We demonstrate that SWS phenomenon is preferentially associated with Richardson numbers of less than 1, suggesting a strong association with turbulence. SWS events are associated preferentially with more stable lapse rates than are found otherwise. We also find that SWS events at 700 mb are associated approximately 65% of the time with relative humidities of 75% or less. This result suggests that much of the turbulence observed during these SWS events occurs in cloud-free conditions.

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Marco L. Carrera, John R. Gyakum, and Charles A. Lin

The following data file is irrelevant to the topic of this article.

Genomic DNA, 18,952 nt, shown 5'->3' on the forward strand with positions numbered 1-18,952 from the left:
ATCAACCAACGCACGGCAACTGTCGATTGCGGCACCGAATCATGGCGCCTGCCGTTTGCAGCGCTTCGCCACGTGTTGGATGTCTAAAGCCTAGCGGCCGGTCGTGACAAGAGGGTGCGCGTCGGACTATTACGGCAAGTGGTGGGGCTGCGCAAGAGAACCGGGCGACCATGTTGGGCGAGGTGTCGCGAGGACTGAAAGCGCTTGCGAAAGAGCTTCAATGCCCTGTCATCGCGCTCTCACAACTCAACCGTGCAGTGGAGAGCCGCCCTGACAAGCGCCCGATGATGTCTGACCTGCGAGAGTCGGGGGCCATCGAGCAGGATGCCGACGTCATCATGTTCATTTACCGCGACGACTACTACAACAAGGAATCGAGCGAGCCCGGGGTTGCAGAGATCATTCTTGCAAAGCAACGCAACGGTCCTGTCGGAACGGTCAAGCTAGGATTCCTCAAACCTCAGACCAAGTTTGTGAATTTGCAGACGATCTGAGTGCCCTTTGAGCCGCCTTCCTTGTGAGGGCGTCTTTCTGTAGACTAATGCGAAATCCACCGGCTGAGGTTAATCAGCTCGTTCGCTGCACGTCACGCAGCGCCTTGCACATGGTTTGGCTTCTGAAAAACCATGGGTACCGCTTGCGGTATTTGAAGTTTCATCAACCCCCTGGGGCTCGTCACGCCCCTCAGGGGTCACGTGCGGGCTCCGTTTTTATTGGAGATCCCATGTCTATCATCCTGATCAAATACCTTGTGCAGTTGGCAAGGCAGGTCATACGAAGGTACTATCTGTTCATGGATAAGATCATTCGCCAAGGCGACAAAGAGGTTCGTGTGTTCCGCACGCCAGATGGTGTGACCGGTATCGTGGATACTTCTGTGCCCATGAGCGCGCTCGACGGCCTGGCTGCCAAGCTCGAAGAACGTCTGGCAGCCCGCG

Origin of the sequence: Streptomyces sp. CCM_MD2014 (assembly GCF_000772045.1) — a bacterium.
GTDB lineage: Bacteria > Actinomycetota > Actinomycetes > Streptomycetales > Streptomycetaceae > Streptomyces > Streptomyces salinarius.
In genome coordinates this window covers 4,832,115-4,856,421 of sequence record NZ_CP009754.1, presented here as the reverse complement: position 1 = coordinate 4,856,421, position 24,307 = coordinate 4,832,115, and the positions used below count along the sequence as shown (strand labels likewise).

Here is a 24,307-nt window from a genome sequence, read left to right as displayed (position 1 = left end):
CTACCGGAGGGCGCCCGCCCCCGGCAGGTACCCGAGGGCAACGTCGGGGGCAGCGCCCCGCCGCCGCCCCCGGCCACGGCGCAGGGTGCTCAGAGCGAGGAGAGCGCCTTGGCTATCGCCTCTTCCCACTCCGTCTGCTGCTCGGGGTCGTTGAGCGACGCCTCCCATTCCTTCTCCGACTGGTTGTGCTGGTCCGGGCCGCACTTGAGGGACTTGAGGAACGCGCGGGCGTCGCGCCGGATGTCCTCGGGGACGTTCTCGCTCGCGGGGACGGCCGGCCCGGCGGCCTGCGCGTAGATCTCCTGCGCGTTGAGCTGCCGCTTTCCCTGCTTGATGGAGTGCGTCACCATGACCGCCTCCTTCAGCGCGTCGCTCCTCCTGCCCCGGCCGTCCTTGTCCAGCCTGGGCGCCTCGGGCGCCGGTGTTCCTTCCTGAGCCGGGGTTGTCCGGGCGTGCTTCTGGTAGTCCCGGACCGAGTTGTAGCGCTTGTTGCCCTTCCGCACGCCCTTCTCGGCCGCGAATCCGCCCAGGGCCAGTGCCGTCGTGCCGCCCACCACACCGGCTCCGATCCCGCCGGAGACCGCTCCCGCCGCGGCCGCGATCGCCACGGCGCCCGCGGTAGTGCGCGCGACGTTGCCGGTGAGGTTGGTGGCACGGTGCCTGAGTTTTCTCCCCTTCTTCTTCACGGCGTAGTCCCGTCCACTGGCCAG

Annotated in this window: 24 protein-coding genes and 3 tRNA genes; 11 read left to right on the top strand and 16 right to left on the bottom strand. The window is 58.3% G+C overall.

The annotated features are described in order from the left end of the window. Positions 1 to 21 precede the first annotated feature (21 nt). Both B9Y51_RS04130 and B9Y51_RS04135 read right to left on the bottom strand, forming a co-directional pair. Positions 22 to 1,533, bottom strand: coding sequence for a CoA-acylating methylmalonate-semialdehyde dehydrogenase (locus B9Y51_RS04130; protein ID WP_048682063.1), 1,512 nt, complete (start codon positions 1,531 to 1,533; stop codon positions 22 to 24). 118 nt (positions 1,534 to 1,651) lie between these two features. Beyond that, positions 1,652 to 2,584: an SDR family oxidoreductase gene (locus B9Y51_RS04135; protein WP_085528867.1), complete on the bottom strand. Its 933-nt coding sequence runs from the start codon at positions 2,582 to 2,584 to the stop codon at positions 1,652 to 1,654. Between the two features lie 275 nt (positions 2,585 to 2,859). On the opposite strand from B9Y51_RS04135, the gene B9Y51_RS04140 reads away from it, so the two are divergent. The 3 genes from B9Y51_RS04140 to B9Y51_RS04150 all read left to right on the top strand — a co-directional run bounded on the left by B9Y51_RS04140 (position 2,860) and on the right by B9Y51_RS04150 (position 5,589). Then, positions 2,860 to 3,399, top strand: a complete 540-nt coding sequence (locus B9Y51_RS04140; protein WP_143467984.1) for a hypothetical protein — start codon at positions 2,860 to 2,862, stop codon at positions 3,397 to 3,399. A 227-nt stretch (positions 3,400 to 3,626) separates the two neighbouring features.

The presence of orography can lead to thermally and dynamically induced mesoscale wind fields. The phenomenon of channeling refers to the tendency for the winds within a valley to blow more or less parallel to the valley axis for a variety of wind directions above ridge height. Channeling of surface winds has been observed in several regions of the world, including the upper Rhine Valley of Germany, the mountainous terrain near Basel, Switzerland, and the Tennessee and Hudson River Valleys in the United States. The St. Lawrence River valley (SLRV) is a primary topographic feature of eastern Canada, extending in a southwest–northeast direction from Lake Ontario, past Montreal (YUL) and Quebec City (YQB), and terminating in the Gulf of St. Lawrence. In this study the authors examine the long-term surface wind climatology of the SLRV and Lake Champlain Valley (LCV) as represented by hourly surface winds at Montreal, Quebec City, and Burlington, Vermont (BTV). Surface wind channeling is found to be prominent at all three locations with strong bidirectionalities that vary seasonally. To assess the importance of the various channeling mechanisms the authors compared the joint frequency distributions of surface wind directions versus 925-hPa geostrophic wind directions with those obtained from conceptual models. At YUL, downward momentum transport is important for geostrophic wind directions ranging from 240° to 340°. Pressure-driven channeling is the dominant mechanism producing northeasterly surface winds at YUL. These northeasterlies are most prominent in the winter, spring, and autumn seasons. At YQB, pressure-driven channeling is the dominant physical mechanism producing channeling of surface winds throughout all seasons. Of particular importance, both YUL and YQB exhibit countercurrents whereby the velocity component of the wind within the valley is opposite to the component above the valley. Forced channeling was found to be prominent at BTV, with evidence of diurnal thermal forcing during the summer season. Reasons for the predominance of pressure-driven channeling at YUL and YQB and forced channeling at BTV are discussed.